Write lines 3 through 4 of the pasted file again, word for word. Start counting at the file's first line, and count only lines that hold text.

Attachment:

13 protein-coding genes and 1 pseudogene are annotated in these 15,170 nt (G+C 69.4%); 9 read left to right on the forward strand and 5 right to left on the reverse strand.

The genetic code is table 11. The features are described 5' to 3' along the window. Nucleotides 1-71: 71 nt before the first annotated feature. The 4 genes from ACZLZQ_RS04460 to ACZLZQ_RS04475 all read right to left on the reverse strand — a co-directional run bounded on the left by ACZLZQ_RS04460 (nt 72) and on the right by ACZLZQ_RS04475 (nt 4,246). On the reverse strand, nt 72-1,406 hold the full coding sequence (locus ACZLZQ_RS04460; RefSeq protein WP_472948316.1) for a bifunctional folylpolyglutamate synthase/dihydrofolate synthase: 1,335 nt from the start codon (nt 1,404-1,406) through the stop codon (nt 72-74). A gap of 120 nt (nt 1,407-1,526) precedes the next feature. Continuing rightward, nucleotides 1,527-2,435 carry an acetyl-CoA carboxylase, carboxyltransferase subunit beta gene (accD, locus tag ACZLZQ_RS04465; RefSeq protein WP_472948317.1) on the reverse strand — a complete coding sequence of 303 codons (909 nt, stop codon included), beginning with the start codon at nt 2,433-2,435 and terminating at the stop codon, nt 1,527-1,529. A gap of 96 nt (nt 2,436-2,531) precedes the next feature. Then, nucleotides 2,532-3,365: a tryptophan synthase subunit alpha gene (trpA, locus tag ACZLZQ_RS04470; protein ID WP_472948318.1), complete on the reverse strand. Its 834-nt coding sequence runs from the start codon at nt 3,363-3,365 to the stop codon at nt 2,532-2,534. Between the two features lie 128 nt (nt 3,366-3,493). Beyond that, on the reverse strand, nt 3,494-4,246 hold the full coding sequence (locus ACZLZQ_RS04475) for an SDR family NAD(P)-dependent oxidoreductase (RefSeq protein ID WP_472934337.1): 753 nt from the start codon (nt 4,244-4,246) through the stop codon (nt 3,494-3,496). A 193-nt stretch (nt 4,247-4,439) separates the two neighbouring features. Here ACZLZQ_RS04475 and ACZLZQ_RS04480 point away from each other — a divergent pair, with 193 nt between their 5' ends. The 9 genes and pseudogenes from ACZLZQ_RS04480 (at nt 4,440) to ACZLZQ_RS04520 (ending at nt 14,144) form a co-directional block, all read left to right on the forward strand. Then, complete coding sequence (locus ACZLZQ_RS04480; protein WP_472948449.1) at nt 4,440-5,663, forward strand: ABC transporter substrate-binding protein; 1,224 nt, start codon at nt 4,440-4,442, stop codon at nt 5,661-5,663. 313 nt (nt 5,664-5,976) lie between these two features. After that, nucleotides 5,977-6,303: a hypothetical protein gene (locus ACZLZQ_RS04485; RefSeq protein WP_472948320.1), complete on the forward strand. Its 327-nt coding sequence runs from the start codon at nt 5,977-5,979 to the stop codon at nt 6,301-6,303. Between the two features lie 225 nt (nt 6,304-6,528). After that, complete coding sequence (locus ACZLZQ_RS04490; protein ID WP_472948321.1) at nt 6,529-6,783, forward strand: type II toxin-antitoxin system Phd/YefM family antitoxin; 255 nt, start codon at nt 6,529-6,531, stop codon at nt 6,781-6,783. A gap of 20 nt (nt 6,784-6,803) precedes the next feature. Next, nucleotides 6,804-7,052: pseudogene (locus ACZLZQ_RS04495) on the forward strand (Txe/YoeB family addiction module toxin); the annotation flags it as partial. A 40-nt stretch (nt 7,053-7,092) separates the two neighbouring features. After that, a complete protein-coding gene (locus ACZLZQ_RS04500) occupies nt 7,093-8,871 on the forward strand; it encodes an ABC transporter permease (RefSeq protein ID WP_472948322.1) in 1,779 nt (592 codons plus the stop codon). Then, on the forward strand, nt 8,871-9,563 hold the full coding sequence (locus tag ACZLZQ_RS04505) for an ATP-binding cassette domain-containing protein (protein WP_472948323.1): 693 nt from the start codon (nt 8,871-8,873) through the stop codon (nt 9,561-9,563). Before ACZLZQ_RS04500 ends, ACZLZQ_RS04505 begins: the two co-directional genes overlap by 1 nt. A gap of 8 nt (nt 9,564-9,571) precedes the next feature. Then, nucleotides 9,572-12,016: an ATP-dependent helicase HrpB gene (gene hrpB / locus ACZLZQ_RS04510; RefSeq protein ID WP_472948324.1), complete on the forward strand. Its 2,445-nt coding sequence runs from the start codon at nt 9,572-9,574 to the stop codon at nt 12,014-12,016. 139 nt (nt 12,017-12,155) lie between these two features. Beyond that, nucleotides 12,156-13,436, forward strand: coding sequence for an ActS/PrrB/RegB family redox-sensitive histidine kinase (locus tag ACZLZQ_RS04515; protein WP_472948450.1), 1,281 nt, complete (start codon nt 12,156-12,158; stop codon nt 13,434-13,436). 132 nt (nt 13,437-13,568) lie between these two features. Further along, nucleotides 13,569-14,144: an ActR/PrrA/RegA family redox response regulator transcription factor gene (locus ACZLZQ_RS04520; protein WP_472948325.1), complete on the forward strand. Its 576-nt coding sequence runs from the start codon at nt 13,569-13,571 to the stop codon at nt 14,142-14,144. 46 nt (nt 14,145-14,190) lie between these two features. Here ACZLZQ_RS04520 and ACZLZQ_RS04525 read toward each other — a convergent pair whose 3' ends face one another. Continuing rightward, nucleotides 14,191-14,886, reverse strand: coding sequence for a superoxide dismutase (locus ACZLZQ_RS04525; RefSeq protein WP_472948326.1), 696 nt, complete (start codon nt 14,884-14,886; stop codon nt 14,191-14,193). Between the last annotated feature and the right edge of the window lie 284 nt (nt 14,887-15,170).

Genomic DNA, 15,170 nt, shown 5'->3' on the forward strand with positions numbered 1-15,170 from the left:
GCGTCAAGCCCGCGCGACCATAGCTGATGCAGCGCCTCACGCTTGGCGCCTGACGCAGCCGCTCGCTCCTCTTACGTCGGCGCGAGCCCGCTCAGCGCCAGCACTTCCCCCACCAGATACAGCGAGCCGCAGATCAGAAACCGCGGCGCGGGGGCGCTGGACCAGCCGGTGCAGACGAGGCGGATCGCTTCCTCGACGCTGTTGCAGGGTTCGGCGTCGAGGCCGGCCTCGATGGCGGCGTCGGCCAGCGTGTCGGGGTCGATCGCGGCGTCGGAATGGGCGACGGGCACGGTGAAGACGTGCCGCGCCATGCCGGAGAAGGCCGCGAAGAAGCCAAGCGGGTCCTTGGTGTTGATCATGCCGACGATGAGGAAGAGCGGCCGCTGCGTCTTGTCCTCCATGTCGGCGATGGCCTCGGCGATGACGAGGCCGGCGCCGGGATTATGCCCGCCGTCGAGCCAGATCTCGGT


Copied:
Genomic DNA, 15,170 nt, shown 5'->3' on the forward strand with positions numbered 1-15,170 from the left:
GCGTCAAGCCCGCGCGACCATAGCTGATGCAGCGCCTCACGCTTGGCGCCTGACGCAGCCGCTCGCTCCTCTTACGTCGGCGCGAGCCCGCTCAGCGCCAGCACTTCCCCCACCAGATACAGCGAGCCGCAGATCAGAAACCGCGGCGCGGGGGCGCTGGACCAGCCGGTGCAGACGAGGCGGATCGCTTCCTCGACGCTGTTGCAGGGTTCGGCGTCGAGGCCGGCCTCGATGGCGGCGTCGGCCAGCGTGTCGGGGTCGATCGCGGCGTCGGAATGGGCGACGGGCACGGTGAAGACGTGCCGCGCCATGCCGGAGAAGGCCGCGAAGAAGCCAAGCGGGTCCTTGGTGTTGATCATGCCGACGATGAGGAAGAGCGGCCGCTGCGTCTTGTCCTCCATGTCGGCGATGGCCTCGGCGATGACGAGGCCGGCGCCGGGATTATGCCCGCCGTCGAGCCAGATCTCGGT